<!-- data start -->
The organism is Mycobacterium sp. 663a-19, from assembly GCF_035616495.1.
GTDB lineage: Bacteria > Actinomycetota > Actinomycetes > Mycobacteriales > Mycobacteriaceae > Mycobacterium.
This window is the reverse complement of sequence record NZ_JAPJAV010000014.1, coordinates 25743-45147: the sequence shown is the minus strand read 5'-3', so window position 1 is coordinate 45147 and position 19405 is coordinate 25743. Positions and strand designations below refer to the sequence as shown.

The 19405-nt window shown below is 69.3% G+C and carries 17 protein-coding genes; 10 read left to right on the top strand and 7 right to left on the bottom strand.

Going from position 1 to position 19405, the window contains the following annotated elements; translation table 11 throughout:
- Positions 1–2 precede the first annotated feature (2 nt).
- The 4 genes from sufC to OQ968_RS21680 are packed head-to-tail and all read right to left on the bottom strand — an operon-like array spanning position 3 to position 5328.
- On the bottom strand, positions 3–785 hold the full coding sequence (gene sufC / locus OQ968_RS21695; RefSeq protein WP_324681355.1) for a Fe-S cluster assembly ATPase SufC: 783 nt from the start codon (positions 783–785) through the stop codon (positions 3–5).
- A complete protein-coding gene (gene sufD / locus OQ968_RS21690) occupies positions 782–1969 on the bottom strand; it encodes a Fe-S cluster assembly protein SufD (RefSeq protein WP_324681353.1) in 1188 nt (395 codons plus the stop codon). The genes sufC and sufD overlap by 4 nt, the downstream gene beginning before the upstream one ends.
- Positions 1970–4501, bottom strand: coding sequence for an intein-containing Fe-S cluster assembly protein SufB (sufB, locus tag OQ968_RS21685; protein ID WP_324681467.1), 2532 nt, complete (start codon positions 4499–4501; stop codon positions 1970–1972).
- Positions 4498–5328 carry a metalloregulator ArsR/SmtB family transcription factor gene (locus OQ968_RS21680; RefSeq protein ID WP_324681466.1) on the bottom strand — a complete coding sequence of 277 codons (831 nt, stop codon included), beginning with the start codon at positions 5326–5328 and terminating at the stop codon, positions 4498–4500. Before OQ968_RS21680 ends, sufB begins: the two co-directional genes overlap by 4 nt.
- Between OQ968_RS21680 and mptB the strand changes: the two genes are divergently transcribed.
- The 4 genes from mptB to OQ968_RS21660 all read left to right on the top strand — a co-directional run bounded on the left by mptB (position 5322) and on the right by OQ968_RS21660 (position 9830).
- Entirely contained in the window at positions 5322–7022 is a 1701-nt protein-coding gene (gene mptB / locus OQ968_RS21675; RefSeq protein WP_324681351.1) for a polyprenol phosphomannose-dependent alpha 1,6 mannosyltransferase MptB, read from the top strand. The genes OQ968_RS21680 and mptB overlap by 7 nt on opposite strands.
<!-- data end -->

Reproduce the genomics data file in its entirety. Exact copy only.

The organism is Mycobacterium sp. 663a-19, from assembly GCF_035616495.1.
GTDB lineage: Bacteria > Actinomycetota > Actinomycetes > Mycobacteriales > Mycobacteriaceae > Mycobacterium.
This window is the reverse complement of sequence record NZ_JAPJAV010000014.1, coordinates 25743-45147: the sequence shown is the minus strand read 5'-3', so window position 1 is coordinate 45147 and position 19405 is coordinate 25743. Positions and strand designations below refer to the sequence as shown.

The 19405-nt window shown below is 69.3% G+C and carries 17 protein-coding genes; 10 read left to right on the top strand and 7 right to left on the bottom strand.

Going from position 1 to position 19405, the window contains the following annotated elements; translation table 11 throughout:
- Positions 1–2 precede the first annotated feature (2 nt).
- The 4 genes from sufC to OQ968_RS21680 are packed head-to-tail and all read right to left on the bottom strand — an operon-like array spanning position 3 to position 5328.
- On the bottom strand, positions 3–785 hold the full coding sequence (gene sufC / locus OQ968_RS21695; RefSeq protein WP_324681355.1) for a Fe-S cluster assembly ATPase SufC: 783 nt from the start codon (positions 783–785) through the stop codon (positions 3–5).
- A complete protein-coding gene (gene sufD / locus OQ968_RS21690) occupies positions 782–1969 on the bottom strand; it encodes a Fe-S cluster assembly protein SufD (RefSeq protein WP_324681353.1) in 1188 nt (395 codons plus the stop codon). The genes sufC and sufD overlap by 4 nt, the downstream gene beginning before the upstream one ends.
- Positions 1970–4501, bottom strand: coding sequence for an intein-containing Fe-S cluster assembly protein SufB (sufB, locus tag OQ968_RS21685; protein ID WP_324681467.1), 2532 nt, complete (start codon positions 4499–4501; stop codon positions 1970–1972).
- Positions 4498–5328 carry a metalloregulator ArsR/SmtB family transcription factor gene (locus OQ968_RS21680; RefSeq protein ID WP_324681466.1) on the bottom strand — a complete coding sequence of 277 codons (831 nt, stop codon included), beginning with the start codon at positions 5326–5328 and terminating at the stop codon, positions 4498–4500. Before OQ968_RS21680 ends, sufB begins: the two co-directional genes overlap by 4 nt.
- Between OQ968_RS21680 and mptB the strand changes: the two genes are divergently transcribed.
- The 4 genes from mptB to OQ968_RS21660 all read left to right on the top strand — a co-directional run bounded on the left by mptB (position 5322) and on the right by OQ968_RS21660 (position 9830).
- Entirely contained in the window at positions 5322–7022 is a 1701-nt protein-coding gene (gene mptB / locus OQ968_RS21675; RefSeq protein WP_324681351.1) for a polyprenol phosphomannose-dependent alpha 1,6 mannosyltransferase MptB, read from the top strand. The genes OQ968_RS21680 and mptB overlap by 7 nt on opposite strands.